Recent studies show that cases of autism spectrum disorder (ASD) and attention deficit/hyperactivity disorder (ADHD) associated with prenatal exposure to benzodiazepines may be caused by maternal genetic confounding .
Psychiatric disorders such as depression and anxiety disorders are reported in 10% to 30% of pregnant women. Benzodiazepines are sometimes used to reduce symptoms of anxiety and depression, with a global prevalence of 1.9% of her.
Concern about benzodiazepine use because benzodiazepines can cross the placenta, have been found in amniotic fluid and breast milk, and the U.S. Food and Drug Administration classification indicates that they may harm the fetus is occurring.
Researchers hypothesized that maternal depressive or anxiety disorders that lead to prescribing benzodiazepines may be partially responsible for the development of neurodevelopmental disorders in children. and depressive symptoms are associated with neurodevelopmental disorders in offspring.
To determine the association between benzodiazepine exposure during pregnancy and the development of ASD and ADHD, researchers conducted a study consisting of human patients approved by the Research Ethics Committee of China Medical University and Hospital.
Children born at term between 1 January 2004 and 31 December 2017 were included in the study. Benzodiazepine prescriptions included long-acting and short-acting benzodiazepines as well as anatomical therapeutic chemical classification codes beginning with N05BA.
Prescribing information was used to determine maternal benzodiazepine exposure before and during pregnancy, and a link to the Taiwan Maternal and Child Health Database collected data on the child, his father, and his father’s exposure to benzodiazepines. it was done.
Benzodiazepine exposure was recorded for all three trimesters. First trimester was defined as within 90 days after probable conception, second trimester as between 91 and 180 days after gestation, and third trimester as between 181 and 270 days after gestation. Delivery date and gestational age were used to estimate the date of conception.
Incidence of ASD and ADHD was measured in children exposed to benzodiazepines during pregnancy and in children not exposed to benzodiazepines during pregnancy. At least one admission record or three outpatient diagnoses were used to determine ASD and ADHD.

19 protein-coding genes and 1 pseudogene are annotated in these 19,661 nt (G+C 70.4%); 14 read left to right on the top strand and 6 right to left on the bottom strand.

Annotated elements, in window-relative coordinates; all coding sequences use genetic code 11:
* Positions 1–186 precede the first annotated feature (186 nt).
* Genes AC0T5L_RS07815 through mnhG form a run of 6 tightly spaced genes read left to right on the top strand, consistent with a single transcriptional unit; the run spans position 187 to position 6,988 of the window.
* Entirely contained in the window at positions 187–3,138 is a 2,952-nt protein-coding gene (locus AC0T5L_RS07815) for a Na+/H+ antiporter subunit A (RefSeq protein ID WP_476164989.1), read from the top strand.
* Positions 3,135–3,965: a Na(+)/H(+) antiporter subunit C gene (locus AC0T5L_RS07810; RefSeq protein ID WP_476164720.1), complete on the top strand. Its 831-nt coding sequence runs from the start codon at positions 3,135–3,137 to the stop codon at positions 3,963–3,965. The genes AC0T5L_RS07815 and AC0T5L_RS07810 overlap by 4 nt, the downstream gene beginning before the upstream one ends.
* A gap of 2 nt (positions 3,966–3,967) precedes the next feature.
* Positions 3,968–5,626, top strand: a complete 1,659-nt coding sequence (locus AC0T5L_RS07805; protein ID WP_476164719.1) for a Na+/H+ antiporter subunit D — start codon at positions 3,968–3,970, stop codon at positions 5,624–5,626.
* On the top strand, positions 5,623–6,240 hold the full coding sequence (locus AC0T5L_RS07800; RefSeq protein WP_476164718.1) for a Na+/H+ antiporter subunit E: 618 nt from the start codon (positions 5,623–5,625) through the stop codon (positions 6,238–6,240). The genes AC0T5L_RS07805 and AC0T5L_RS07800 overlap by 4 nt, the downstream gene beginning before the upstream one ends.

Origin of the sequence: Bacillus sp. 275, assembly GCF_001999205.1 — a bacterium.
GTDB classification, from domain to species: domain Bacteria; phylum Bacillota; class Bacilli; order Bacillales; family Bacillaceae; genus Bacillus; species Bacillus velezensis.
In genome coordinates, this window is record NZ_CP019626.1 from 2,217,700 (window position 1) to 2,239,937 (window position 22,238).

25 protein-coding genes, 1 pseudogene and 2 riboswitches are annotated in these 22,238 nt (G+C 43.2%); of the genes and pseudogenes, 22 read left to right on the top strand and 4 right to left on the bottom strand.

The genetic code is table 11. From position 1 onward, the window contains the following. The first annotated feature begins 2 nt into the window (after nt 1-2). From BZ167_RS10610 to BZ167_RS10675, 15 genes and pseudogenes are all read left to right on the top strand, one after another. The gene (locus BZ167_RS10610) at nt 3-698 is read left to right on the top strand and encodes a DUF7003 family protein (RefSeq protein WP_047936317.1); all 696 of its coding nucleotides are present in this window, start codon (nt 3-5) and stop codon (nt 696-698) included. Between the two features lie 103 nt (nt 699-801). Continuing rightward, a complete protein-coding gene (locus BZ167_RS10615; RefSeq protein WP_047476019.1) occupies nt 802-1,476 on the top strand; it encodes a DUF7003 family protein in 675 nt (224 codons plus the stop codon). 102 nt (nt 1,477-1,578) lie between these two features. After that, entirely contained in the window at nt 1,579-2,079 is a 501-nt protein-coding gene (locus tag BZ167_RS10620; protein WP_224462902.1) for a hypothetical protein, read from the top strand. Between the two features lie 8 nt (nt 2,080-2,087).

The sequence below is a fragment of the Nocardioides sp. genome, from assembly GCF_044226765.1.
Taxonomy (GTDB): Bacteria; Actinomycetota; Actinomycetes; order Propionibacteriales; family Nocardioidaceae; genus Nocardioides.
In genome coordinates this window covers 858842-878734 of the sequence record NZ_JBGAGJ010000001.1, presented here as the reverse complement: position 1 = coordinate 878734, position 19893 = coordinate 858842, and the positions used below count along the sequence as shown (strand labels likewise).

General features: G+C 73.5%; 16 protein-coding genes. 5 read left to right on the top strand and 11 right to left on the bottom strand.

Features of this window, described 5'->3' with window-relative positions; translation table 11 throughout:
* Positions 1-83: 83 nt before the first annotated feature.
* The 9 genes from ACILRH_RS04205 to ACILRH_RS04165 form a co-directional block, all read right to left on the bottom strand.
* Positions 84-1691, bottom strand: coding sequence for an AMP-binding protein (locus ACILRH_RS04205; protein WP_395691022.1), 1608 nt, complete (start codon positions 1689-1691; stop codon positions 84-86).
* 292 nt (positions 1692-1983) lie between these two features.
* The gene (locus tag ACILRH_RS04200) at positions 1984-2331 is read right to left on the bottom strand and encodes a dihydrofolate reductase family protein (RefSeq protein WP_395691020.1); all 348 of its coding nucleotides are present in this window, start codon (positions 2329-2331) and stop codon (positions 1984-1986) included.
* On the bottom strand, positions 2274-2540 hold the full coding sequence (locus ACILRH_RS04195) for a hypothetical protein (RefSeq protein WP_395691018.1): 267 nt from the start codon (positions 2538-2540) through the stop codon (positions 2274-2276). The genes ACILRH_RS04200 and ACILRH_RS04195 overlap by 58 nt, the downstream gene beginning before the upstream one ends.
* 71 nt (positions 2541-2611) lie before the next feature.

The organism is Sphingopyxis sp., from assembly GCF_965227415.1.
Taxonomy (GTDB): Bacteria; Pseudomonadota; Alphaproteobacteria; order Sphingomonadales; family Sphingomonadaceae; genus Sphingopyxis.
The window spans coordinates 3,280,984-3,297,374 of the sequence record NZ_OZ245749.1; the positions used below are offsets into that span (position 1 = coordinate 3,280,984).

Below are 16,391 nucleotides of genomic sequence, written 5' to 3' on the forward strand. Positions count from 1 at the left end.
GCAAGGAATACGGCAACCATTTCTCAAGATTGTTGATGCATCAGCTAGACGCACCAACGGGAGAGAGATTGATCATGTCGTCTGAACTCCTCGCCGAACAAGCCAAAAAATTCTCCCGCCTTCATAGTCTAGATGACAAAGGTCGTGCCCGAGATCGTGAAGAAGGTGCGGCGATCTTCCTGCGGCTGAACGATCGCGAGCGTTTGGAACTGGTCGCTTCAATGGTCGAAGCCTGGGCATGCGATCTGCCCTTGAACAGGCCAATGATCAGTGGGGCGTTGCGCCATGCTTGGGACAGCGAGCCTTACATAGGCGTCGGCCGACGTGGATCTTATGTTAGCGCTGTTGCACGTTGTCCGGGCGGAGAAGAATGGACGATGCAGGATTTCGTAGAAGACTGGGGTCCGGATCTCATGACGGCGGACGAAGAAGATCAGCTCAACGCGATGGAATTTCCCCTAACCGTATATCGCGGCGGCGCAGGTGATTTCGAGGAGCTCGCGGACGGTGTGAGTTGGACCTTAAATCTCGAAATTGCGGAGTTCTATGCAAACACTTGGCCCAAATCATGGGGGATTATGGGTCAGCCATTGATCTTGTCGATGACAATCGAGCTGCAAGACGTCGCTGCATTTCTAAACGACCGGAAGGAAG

Child covariates included gestational age, date of birth, low-income family status, and reproductive history. Maternal covariates included nationality, maternal smoking during pregnancy, index birth age, maternal opioid medication use, and history of psychiatric disorders.
Analyzes were restricted to mothers with anxiety disorders or major depressive disorder. Associations between paternal benzodiazepine exposure and neurobehavioral outcomes were analyzed through sibling comparisons.
The study included 1,516,846 children under the age of 14, 1,138,732 biological mothers, and 1,134,320 fathers. Prenatal exposure to benzodiazepines was found in 5% of children, 4.6% in first trimester, 2.2% in third trimester, and 0.6% in third trimester.
Overall mean follow-up was 8.5 years. ASD and ADHD were more common among individuals exposed to benzodiazepines during pregnancy, with 1.1% of exposed children developing ASD compared to 0.9% of unexposed children and those exposed. 4.9% of exposed children developed ADHD compared to 3.9% of unexposed children.
Benzodiazepine exposure was associated with an increased risk of developing ASD and ADHD in all three stages. Covariates more frequently seen in cases of prenatal benzodiazepine exposure included low-income family status, maternal opioid use, smoking during pregnancy, and maternal and paternal psychiatric disorders.
Sibling comparisons showed no significant association between prenatal benzodiazepine exposure and the development of ASD or ADHD. Analyzes were limited to mothers with anxiety disorders or major depressive disorder, and children born to these mothers who were not prenatally exposed to benzodiazepines were found to have a similar likelihood of developing ASD and ADHD. rice field.
These results showed an increased risk of ASD and ADHD in children born after benzodiazepine exposure during pregnancy, but no significant increased risk when compared with sibling controls. maternal genetic or environmental factors may contribute to the association between benzodiazepine exposure and risk of ASD and ADHD.
Chen VC, Wu S, Lin C, Lu M, Chen Y, Stewart R. Association of prenatal exposure to benzodiazepines with development of autism spectrum and attention-deficit/hyperactivity disorder. JAMA net opened. 2022;5(11):e2243282.doi:10.1001/jamanetworkopen.2022.43282